The desire for a perfect Bible produced on the Xerox of heaven, or repeatedly spit out through the error-checking celestial supercomputer, is strong indeed. We do not want a text that comes to us through history. It is messy to deal with things like scribes and textual history and God’s providence. Then again, this is how He has built His church. In any case, the heart of the KJV position is reflected in the assertion that if there have been variants, and we do not have a supernatural, final variant-deciding mechanism, then we do not have a “real” or “reliable” Bible. (p. 303)

The divine preservation of the scriptural text does not involve photocopiers but rather the deep, widespread, rapidly expanding New Testament manuscript tradition. Recall our earlier discussion of multifocality, which gives us assurance that the text has not been edited by a central organization so as to change its substance and message. Recall how the New Testament text’s rapid dissemination and distribution precluded the very purposeful corruption its critics are always theorizing. And recall “tenacity,” how the nature of the New Testament in tenaciously preserving readings gives us confidence that the original reading, even in the context of variation, remains in the manuscript tradition.

My response to Ehrman’s postulate is the same as my response to my King James Only friends: God has preserved His text; He simply has chosen to do so in a far more miraculous way than you would allow Him to. It is a surface-level magic trick, similar to the myth about how the LXX translators all translated the writings of Moses in identical words, to come up with a photocopied text. It is a far more real miracle for God to take the work of multiple authors, written in multiple locations, in multiple contexts, writing to multiple audiences, during a time of Imperial persecution, working through the very mechanisms of history (just like He did with His people in the Old Covenant), and in that process create the single most attested text of all antiquity where less than one percent of the text requires us to engage in serious examination of the sources to determine the original reading. God has done so in such a fashion that even Ehrman must admit that as far as “recreating the original text,” today’s scholars are merely tinkering, as the task is, for all intents and purposes, completed.3 Fifty-seven-hundred-plus manuscripts, fifteen hundred years of transmissional history, multiple authors, and the combined wrath of Rome and the gnostics—yet we have the New Testament we possess today. That is miraculous indeed! Textual variation is merely an artifact of the mechanism of preservation. (p. 307).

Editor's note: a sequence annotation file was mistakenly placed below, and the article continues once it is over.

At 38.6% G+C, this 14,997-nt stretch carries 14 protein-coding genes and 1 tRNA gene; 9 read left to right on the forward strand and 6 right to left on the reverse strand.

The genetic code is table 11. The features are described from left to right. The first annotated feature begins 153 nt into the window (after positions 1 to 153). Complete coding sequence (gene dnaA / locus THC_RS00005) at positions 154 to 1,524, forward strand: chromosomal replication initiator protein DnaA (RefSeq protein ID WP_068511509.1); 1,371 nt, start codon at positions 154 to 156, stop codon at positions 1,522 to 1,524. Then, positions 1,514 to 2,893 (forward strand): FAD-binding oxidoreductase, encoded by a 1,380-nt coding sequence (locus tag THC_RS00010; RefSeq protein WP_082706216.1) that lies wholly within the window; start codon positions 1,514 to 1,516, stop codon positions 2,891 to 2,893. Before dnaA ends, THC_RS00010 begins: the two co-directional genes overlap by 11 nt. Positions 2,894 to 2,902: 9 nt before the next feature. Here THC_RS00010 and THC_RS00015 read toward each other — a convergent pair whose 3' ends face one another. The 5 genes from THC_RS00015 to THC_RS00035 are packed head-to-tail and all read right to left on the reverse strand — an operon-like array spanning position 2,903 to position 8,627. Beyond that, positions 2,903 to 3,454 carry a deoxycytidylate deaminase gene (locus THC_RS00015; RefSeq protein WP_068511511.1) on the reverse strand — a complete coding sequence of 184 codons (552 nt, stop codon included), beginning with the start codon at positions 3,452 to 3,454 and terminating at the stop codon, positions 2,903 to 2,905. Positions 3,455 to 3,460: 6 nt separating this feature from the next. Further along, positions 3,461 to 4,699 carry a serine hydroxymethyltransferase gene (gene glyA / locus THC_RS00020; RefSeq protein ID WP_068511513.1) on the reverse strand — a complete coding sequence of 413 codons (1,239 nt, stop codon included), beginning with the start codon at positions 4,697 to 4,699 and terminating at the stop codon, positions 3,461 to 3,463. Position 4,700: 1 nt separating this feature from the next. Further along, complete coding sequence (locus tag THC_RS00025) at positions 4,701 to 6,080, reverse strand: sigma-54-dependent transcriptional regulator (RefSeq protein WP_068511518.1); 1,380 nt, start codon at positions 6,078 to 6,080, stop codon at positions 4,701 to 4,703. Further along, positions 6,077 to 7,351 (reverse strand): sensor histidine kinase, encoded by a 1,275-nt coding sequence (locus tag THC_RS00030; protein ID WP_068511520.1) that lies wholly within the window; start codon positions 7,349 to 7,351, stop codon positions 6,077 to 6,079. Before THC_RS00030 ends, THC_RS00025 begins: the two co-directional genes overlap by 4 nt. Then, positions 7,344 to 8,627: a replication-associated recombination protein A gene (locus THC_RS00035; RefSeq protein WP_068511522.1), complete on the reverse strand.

This book has been a plea for understanding. It is my desire that the reader, upon completing this work, will first and foremost want to understand why our English translations of the Bible read as they do. This is what I have found to be lacking in most KJV Only advocates with whom I have spoken: a desire to truly know why a person might be willing to use something other than the KJV, to really understand why some readings in the modern translations are in fact superior to those in the KJV. You cannot get far with someone who does not wish to travel with you. And I know that many in the KJV Only camp will never set foot upon the path I have attempted to clear in these pages.

I have written this work for the person who has a godly desire to know the truth. I have not attempted to convince the already convinced. I have written for those seeking answers, facts, explanations. I have been prompted by the honest inquiries, the concerned questions, of those who wonder about the claims made by KJV Only advocates. I have sought to be of assistance to the beleaguered pastor who does not need another problem cropping up in the congregation. And I admit to a desire to aid in the vindication of godly men who have labored diligently in the field of textual study and translation, one hardly fraught with riches and glory. The constant denigration of their work, their spirituality, and even their intelligence cries out for a solid refutation and even rebuke, and this I hope to have provided. (pp. 308–309)

The rule, according to Granville Sharp, is:

When the copulative connects two nouns of the same case [viz. nouns (either substantive or adjective, or participles) of personal description, respecting office, dignity, affinity, or connexion, and attributes, properties, or qualities, good or ill,] if the article , or any of its cases, precedes the first of the said nouns or participles, and is not repeated before the second noun or participle, the latter always relates to the same person that is expressed or described by the first noun or participle: i.e., it denotes a farther description of the first named person.

(pp. 337–338… Mark included this just for fun)

However, Robertson put it well: “Sharp stands vindicated after all the dust has settled. We must let these passages mean what they want to mean regardless of our theories about the theology of the writers.” (p. 339)